Lawnmower Man 2: Beyond Cyberspace (1996) – Review

1 Star

In the annals of unnecessary sequels Lawnmower Man 2 ranks amongst the worst. Rightfully taking its place along side undistinguished company like Blair Witch Project 2, Species II, and Pet Cemetery 2, just to name a few. The only returning member from 1992’s Lawnmower Man is Austin O’ Brien, no longer a silly looking adolescent, but a goofy looking teenager. This is one of the most preposterous movies I’ve ever seen, and I have sat through all the Highlander movies, and Super Mario Bros.

Matt Frewer (resembling a low-rent Jim Carrey) steps in for departing cast member Jeff Fahey in the role of a simpleton, who was transformed into a psycho, now controlling every network on the internet. Now, twenty-years removed its amusing to note all the factual errors about coding and the idea of a physical cyberspace. My favorite line of dialogue, “We must find a trapdoor entry to cyber-space.” Ah, sometimes I miss the computer naivety of the Clinton era. When nonsense babble like this could pass for scientific jargon.

Patrick Bergin replaces (sorely missed) Pierce Brosnan in a role that provides audiences the rare glimpse of witnessing an actor of reputable talent hidden under a hippy wig, running around on sets that look like leftovers from Freejack, and battling with swords. It’s an especially bad performance in a movie brimming with cheese.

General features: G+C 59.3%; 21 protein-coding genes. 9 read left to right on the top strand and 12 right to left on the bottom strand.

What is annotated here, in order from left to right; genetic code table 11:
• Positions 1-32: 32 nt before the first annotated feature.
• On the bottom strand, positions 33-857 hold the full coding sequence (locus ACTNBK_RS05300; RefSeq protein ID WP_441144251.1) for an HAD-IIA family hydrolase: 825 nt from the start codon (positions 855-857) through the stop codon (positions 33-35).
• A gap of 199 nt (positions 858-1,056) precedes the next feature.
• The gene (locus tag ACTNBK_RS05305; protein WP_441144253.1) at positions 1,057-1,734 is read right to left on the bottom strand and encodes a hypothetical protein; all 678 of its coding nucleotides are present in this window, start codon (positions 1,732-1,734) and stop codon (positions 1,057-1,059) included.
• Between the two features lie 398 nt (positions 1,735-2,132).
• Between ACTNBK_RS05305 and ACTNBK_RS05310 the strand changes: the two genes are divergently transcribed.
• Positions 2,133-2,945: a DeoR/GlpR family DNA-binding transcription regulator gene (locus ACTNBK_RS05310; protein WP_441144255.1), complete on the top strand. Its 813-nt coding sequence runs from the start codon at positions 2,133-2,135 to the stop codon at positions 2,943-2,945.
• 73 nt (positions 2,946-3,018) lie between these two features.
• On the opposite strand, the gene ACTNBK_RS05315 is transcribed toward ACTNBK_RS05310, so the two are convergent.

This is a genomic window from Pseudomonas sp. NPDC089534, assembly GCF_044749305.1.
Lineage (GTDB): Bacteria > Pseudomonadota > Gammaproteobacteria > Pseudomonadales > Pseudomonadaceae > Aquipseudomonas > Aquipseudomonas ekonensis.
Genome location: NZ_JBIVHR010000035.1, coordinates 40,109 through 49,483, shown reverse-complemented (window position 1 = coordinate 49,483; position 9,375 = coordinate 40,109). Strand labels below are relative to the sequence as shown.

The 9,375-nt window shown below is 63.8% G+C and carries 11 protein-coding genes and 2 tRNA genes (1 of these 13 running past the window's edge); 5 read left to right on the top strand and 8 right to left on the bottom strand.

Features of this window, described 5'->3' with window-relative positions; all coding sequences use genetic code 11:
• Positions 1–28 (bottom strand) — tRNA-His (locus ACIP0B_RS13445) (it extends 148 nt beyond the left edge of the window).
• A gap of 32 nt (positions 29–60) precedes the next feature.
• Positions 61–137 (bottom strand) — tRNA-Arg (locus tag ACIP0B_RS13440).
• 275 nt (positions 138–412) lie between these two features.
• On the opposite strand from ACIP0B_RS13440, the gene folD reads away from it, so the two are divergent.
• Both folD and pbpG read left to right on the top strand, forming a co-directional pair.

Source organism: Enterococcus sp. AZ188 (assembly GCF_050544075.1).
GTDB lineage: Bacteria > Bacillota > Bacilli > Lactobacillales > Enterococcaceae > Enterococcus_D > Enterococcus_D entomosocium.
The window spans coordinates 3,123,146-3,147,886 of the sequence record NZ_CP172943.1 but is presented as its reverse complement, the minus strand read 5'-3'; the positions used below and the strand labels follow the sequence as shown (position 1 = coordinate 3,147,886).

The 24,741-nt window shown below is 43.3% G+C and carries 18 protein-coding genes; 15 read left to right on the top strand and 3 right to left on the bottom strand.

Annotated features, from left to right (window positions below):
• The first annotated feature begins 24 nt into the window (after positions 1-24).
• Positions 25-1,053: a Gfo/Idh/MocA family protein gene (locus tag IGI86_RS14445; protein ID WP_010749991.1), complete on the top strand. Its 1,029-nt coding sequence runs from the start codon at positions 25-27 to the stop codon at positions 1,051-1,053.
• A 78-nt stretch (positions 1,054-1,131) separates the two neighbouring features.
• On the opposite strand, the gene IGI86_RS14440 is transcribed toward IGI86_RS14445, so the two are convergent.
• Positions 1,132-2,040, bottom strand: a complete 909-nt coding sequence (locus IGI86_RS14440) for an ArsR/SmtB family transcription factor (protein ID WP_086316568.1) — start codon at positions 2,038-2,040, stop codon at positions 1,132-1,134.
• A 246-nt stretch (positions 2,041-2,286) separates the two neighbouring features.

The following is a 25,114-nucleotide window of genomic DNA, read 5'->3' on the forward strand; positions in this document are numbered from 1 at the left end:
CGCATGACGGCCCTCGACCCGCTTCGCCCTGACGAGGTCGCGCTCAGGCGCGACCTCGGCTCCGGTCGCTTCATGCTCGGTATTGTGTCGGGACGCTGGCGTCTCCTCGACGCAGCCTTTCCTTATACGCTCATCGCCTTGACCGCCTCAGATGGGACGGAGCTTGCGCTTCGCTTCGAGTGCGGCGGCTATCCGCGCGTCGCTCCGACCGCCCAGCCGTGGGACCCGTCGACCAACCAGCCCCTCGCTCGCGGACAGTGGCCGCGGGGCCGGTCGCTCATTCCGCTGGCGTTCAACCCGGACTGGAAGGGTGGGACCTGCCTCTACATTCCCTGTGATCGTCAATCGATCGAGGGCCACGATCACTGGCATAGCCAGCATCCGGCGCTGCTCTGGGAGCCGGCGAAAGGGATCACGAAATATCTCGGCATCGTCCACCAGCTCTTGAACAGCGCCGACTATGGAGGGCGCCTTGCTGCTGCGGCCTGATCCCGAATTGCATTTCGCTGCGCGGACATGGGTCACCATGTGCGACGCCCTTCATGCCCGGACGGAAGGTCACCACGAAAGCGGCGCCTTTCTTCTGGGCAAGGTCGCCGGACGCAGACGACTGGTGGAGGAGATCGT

The subtitle for the film is either Beyond Cyberspace or Jobe’s War depending on if you caught the movie during its ultra brief theatrical run or on home video. The most positive thing I can say for the movie is that it uses the virtual reality better than the first film. In the original it was a gimmick to entice teenage boys, still hunkering for CGI in the wake of T2, into buying tickets. But the VR sequences felt like an after-thought, not essential to the plot. Lawnmower Man 2 actually uses the theme and builds a (once again, preposterous) plot around the idea of cyberspace and virtual reality. Director Farhad Mann and lead actor Matt Frewer worked together in a much more successful capacity on the iconic 1980s series Max Headroom.

Director: Farhad Mann
Stars: Matt Frewer, Patrick Bergin, Austin O’Brien

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